Saudi Arabia announced an initiative on Monday to end the seven-year war in Yemen, proposing a national ceasefire, humanitarian measures and inter-Yemeni talks.
The initiative from Riyadh has been drawn up with UN envoy to Yemen Martin Griffiths and US envoy to the conflict Tim Lenderking. Saudi Foreign Minister Prince Faisal bin Farhan said that the initiative aimed to end the war.
The plan will include proposals for a national UN-supervised ceasefire, the reopening of Sanaa international airport to a number of direct regional and international destinations and the start of consultations between Yemeni parties to reach a political resolution. It will also include reconstruction and aid support to Yemen.
Prince Faisal said the "ball is now in the Houthis' court" to end the conflict and that a complete ceasefire could be followed by a political solution.
Prince Faisal addressed Iran's involvement in Yemen, asking for "an indicator" from the Iranians that they understand their neighbours' concerns.
"In Yemen we see them aiding the Houthis with advanced weaponry, targeting civilian airports and oil installations," he told a press conference in Riyadh. Any closeness with Iran requires "good intentions", he added.
In an earlier briefing, a senior Saudi official said the initiative would go into the implementation phase as soon as the Yemeni parties agreed to it.
“If the two parties – the government and the Houthis – agree to the initiative, the UN envoy will start to work on the mechanism,” he said.
The Houthis and the internationally recognised government have been locked in a power struggle since 2014, when the Iran-backed militias overran the capital Sanaa.
Saudi Arabia has led a coalition in support of the government since 2015. UN efforts to mediate an end to the conflict looked hopeful in December 2018 with an agreement reached in Stockholm for ceasefires in Hodeidah, Salif and Ras Issa and a successful prisoner exchange.
The ceasefires stagnated the conflict in those areas, but new front lines have sprung up. In recent weeks, Houthi rebels have been gaining territory near Marib, a government stronghold in the north of the country.
The city is seen as a safe haven, taking in internally displaced people from Houthi-controlled areas – it hosts over 130 displacement camps. If Houthis were to take control of the area, yet another humanitarian crisis would be sparked, sending millions fleeing fighting once more.
The rebels have also increased missile and drone attacks across the border into Saudi Arabia over the past few months.
A Saudi coalition official said the Houthis were facing increased casualties and had a choice between accepting the national ceasefire in the initiative or continuing the operation and risking a point of no return.
“If they continue with the offensive it would be a point of no return for national Yemeni army because we all know how important is Marib,” the official said.
Plan supported by Yemen's government and UAE
Yemen's internationally-backed government welcomed the plan, saying it was a "real test" of the Houthis desire for peace.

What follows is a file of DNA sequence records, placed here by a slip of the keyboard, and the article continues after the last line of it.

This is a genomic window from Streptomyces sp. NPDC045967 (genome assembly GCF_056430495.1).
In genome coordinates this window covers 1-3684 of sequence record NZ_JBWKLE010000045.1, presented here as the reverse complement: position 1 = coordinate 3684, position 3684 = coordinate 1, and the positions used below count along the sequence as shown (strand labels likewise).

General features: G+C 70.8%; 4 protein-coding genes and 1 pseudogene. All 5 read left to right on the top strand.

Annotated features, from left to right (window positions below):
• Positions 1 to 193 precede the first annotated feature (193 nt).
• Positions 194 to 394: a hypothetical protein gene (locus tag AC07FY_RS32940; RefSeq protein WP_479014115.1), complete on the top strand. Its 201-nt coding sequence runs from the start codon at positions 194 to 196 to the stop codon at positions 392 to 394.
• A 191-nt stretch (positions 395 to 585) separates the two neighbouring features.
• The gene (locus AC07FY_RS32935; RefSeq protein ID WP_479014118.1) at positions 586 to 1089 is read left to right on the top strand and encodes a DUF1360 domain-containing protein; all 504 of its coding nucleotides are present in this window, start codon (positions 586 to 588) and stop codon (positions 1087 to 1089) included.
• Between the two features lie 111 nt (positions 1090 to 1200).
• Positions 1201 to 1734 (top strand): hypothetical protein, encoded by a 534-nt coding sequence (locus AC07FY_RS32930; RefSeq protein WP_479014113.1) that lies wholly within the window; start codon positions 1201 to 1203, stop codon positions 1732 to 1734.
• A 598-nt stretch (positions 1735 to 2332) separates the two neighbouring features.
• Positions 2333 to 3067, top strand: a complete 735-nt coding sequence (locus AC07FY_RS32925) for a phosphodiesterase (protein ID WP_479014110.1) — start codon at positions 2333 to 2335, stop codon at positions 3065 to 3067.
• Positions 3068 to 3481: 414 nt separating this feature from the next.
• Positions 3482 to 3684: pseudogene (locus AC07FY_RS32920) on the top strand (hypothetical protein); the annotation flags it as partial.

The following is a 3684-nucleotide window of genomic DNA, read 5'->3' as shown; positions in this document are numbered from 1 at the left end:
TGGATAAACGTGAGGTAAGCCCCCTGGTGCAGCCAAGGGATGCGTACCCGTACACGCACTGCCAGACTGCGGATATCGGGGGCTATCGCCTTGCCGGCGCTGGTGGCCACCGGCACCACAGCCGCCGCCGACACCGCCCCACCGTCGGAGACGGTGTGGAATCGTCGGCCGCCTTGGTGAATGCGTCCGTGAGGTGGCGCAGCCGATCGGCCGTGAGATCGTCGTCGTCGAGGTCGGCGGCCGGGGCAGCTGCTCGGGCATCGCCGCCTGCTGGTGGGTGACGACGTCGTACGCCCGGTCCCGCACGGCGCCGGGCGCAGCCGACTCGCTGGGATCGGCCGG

"The new initiative reflects the stance consistently expressed by the Yemeni government in all the negotiation rounds with the Houthi rebels: to alleviate the suffering of the Yemeni people" the country's Foreign Ministry said in a statement.
But the Houthi group said the proposals offered "nothing new".
"Any initiative that doesn't lift the blockade and meet the other demands is nothing," said Mohammed AbdulSalam, the spokesperson of the Houthi group.
UN spokesman Farhan Haq on Monday welcomed the kingdom's bid to revive talks with Houthi rebels, which he said "align" with UN peace envoy Martin Griffiths' efforts to end the conflict.
"Martin Griffiths has been working to secure a nationwide ceasefire, the reopening of Sanaa airport to civilian air traffic, allowing additional fuel and commodities to enter Hodeidah Port and resuming a political process to end the conflict," said Mr Haq.
"There's no doubt that every effort must be made to end the conflict and address the suffering of the Yemeni people."
The UN was "studying this proposal" from Riyadh for the potential deployment of UN monitors to ensure compliance with a ceasefire deal, added Mr Haq.
Monday's announcement followed extensive diplomacy by the US and emphasis on Yemen since Joe Biden's inauguration in January.
Dr Anwar Gargash, diplomatic adviser to UAE President Sheikh Khalifa, said the initiative represents a "real opportunity to end the suffering" in Yemen.
"The time has come for the guns to stop and heed the sincere invitation from Riyadh," he wrote on Twitter.
US envoy Mr Lenderking has made two trips to the Gulf since taking office, visiting Saudi Arabia and Oman. He met members of the Houthis leadership in Muscat last month, Reuters reported, and the US also removed the designation of the group as a foreign terrorist organisation. Instead, it separately imposed sanctions on two of its leaders for launching attacks on Saudi Arabia.
The US efforts have been focused on a ceasefire and allowing humanitarian aid into the country. This month, Mr Lenderking announced a return of US humanitarian assistance to Houthi-held territory in northern Yemen.
“Only through a durable ceasefire can we hope to reverse the direct humanitarian crisis,” Mr Lenderking said at an event on March 12.
Prince Faisal spoke to US Secretary of State Antony Blinken before Monday's announcement. The pair "discussed their close co-operation to support the efforts of UN special envoy Griffiths and US special envoy Lenderking to end the conflict in Yemen, starting with the need for all parties to commit to a ceasefire and facilitate the delivery of humanitarian aid," a State Department statement said.
Ali Mahmood in Aden, Yemen, contributed to this story.